Kevin Der’s New York Times crossword
Hey! It’s a non–Patrick Berry 64-worder and while it has plenty of got-every-letter-from-the-crossings answers, I enjoyed it and found so much more to like than to grumble at. I spent some time at the beginning of the puzzle marveling at the grid—all that white space! Triple stacks of 15-letter answers at the top and bottom, joined together by the 15-letter 8d, with corner stacks of 7s and staggered 8s and a 9 across the middle. This, I tell you, is one crazy grid.
Let’s start our tour with the tough stuff—the answers I had to piece together via crossings because the clues certainly weren’t giving anything away for me.
- 21a. [Joined the swarm] clues HIVED. Yes, this is a bee-related verb I had no idea existed.
- 44a. RAFE [___ McCawley, Ben Affleck's role in "Pearl Harbor"]. Didn’t see the movie, so I’m glad I puzzled out the crossings.
- 11d. UDOS are [Japanese salad plants]. I might’ve guessed this was a root vegetable, but once I had the U, the rest filled in as “that Japanese food that isn’t UDON noodles.”
- 35d. A PIANINO is an [Undersize keyboard]. Didn’t know such a thing existed, but piano + diminutive suffix made sense. Can I call my phone keyboard a PIANINO?
- 36d. ["Jeux d'___" (42-Across keyboard work)] clues ENFANTS, and 42a is BIZET.
- 38d, Whoa. CAELIAN is [One of the seven hills of Rome]. I think one might be called Palatine, and that’s about the extent of my familiarity with the hills of Rome.
- 42d. [C4H8] is the chemical formula for BUTENE, apparently. BUT- is a familiar chemical beginning (butane, butyl, butyric) and -ENE a familiar ending, but I suspect this BUTENE is not so well known. This is my pick for least savory answer…and given that NECROSED is in here (7d: [Dead, as tissue]), that’s saying a lot.
And now, the highlights:
- 1a. A [Christmas trifle] is a STOCKING STUFFER, a mere bagatelle.
- 18a, 25a. I like this combo. [Femmes mariées, across the Pyrenees: Abbr.] are SRAS, or señoras, femmes mariées being “married women” in French and France and Spain facing each other across the Pyrenees. ["___ Femme Mariée" (Jean-Luc Godard film)] clues UNE.
- 34a. Great clue: [Potential game stoppers] have nothing to do with sports. They’re the SPEARS you might use to defend yourself against a rampaging hippo.
- 37a. HAVE A COW is fun. Clued as [Wig out], equally slangy.
- 41a. I like HINNY, the [Rare equine hybrid] between a female donkey and male horse, because I just heard of a baby zedonk today (that’s a zebra/donkey hybrid).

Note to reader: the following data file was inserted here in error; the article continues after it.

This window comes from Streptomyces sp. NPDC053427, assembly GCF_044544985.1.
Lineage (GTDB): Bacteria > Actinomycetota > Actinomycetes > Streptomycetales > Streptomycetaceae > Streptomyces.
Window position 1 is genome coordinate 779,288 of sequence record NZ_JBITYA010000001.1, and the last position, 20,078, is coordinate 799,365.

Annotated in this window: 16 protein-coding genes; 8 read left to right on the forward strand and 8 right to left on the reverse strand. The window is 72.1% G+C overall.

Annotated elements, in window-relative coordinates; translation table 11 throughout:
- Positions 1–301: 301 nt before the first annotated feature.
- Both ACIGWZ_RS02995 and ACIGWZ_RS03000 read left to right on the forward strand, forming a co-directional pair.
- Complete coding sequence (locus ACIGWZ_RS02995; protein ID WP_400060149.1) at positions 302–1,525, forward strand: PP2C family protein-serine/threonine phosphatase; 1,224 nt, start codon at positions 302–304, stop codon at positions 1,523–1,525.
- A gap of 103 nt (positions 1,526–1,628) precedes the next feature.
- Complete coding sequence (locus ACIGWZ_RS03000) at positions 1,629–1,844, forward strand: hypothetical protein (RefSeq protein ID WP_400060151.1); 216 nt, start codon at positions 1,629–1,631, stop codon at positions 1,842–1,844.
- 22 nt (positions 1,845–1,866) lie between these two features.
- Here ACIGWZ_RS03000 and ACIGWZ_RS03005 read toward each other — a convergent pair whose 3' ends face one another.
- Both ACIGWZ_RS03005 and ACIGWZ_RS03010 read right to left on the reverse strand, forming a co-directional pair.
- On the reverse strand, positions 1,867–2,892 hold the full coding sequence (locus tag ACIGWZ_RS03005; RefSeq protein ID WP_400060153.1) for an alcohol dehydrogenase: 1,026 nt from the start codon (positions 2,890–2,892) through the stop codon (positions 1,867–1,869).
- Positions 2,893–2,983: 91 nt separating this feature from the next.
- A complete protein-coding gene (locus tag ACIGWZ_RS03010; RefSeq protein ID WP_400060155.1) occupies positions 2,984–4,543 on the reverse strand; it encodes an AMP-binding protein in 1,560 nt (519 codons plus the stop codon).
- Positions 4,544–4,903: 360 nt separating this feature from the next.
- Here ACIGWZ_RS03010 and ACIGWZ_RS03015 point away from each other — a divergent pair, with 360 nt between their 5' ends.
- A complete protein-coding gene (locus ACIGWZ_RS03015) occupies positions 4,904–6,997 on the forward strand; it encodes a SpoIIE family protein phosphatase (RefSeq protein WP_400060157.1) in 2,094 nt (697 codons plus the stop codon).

- 49a. CUTESY is a cutesy word. ["Aww"-inspiring] is a rather cheesy clue, though.
- 52a. [It was put on decades ago] clues VINTAGE CLOTHING.
- And the other four Across 15s are solid, too.
- 1d. A [Bad traffic accident] is a SMASH-UP. Fresh entry.
- 2d. [Bullish], meaning “bull-like,” clues the adjective TAURINE. I like this clue better than the amino acid they put in those energy drink thangs.
- 6d. An INCA was a [User of a record-keeping device called a quipu]. This was one of my first answers. Gotta love a quipu.
- 8d. GREEN ARCHITECTS are [Ones concerned with sustainable design].
- 24d. [Mucho] and LOTSA are similar.
- 30d. [Ross, Lennox or Angus, in Shakespeare] is a THANE. Anyone else read this clue and think of Diana Ross, Annie Lennox, and Angus Young?
- 33d. LAZY SLOB. Hah! Fun answer. It’s an [Epithet for an annoying roommate].
- 39d. [Free of hormones, say] clues ORGANIC. ORGANIC milk tends to come from cows who have not been dosed with bovine growth hormone.
- 40d. Love the word WRANGLE. It’s clued here as [Have words].
Ron and Nancy Byron’s Los Angeles Times crossword
- 18a. Beef stew becomes a BRIEF STEW, or [Short-lived agitation?].
- 24a. Bail bond turns into BRAILLE BOND, or [Government security for the blind?].
- 34a. [Places to buy orthopedic products?] might be BRACE STATIONS, building on base stations.
- 50a. BROCK’S SEATS are a [Reserved section for an eight-time stolen base champ?]. The original phrase is box seats.
- 56a. [Place with thugs in tents?] is BRUTE CAMP, formed from boot camp.
I liked the mental work required to make sense out of each theme entry, though I can’t assign any bonus points for humor because the original and altered phrases tend to be fairly dry.
- 6a, 15a. [John follower] is the bible book ACTS and [K follower] is MART, as in Kmart.
- 16a. Can you name any cities in Qatar? How about its capital, DOHA? That’s also your [Qatar University city].
- 17a. [Cold] clues ALGID. This is one of those words I never use.
- 29a. [Whale's blowhole, e.g.] is a NOSTRIL. What I’m wondering now is this: Do whales have boogers? I’ll bet Martin H. and Pannonica know the answer.
- 39a. [Toast opening, across the pond] clues ‘ERE’S. Bleah. A valiant attempt to get past the usual ["___ Tu" (1974 hit)] clue, but a Cockney curtailment of “here’s” makes my head hurt.